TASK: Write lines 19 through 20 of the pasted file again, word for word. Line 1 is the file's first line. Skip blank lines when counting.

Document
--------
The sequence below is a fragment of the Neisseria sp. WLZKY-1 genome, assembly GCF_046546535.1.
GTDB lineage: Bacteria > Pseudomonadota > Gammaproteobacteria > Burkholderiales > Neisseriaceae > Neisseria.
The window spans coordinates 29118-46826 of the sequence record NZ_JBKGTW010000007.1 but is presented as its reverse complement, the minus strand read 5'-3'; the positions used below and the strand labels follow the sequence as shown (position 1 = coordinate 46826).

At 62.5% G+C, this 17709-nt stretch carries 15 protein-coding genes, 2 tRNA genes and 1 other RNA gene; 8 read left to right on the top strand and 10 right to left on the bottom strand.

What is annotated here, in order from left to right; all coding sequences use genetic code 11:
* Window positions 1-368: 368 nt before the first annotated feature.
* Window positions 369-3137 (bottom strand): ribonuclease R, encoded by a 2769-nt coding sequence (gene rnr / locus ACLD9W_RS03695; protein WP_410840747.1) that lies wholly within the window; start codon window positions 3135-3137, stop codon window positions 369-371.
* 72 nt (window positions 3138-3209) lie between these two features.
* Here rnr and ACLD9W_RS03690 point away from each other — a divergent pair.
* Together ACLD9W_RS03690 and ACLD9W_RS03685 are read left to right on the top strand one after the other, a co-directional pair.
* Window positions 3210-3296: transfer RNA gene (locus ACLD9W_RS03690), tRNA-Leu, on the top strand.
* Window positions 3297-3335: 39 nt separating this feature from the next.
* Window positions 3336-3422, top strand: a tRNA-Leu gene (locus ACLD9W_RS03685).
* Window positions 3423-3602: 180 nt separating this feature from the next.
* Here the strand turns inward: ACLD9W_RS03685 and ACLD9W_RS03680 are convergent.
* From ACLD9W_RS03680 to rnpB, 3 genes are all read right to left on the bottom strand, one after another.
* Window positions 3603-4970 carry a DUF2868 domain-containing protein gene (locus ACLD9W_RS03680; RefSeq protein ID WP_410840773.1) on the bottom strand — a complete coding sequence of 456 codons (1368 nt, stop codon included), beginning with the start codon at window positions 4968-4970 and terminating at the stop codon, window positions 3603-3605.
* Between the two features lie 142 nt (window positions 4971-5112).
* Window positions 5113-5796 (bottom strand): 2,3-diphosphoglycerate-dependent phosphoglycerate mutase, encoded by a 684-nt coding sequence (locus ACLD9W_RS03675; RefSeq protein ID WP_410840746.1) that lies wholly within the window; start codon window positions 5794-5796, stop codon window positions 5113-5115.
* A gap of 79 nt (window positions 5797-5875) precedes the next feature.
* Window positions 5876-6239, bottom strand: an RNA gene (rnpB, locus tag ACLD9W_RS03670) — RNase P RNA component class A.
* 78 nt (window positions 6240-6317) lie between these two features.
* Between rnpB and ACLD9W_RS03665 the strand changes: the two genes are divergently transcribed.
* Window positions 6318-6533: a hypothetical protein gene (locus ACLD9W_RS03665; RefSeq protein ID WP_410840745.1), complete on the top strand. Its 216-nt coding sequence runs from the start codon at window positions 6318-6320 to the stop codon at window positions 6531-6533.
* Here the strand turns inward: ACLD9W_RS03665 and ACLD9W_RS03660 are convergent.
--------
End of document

* Window positions 5113-5796 (bottom strand): 2,3-diphosphoglycerate-dependent phosphoglycerate mutase, encoded by a 684-nt coding sequence (locus ACLD9W_RS03675; RefSeq protein ID WP_410840746.1) that lies wholly within the window; start codon window positions 5794-5796, stop codon window positions 5113-5115.
* A gap of 79 nt (window positions 5797-5875) precedes the next feature.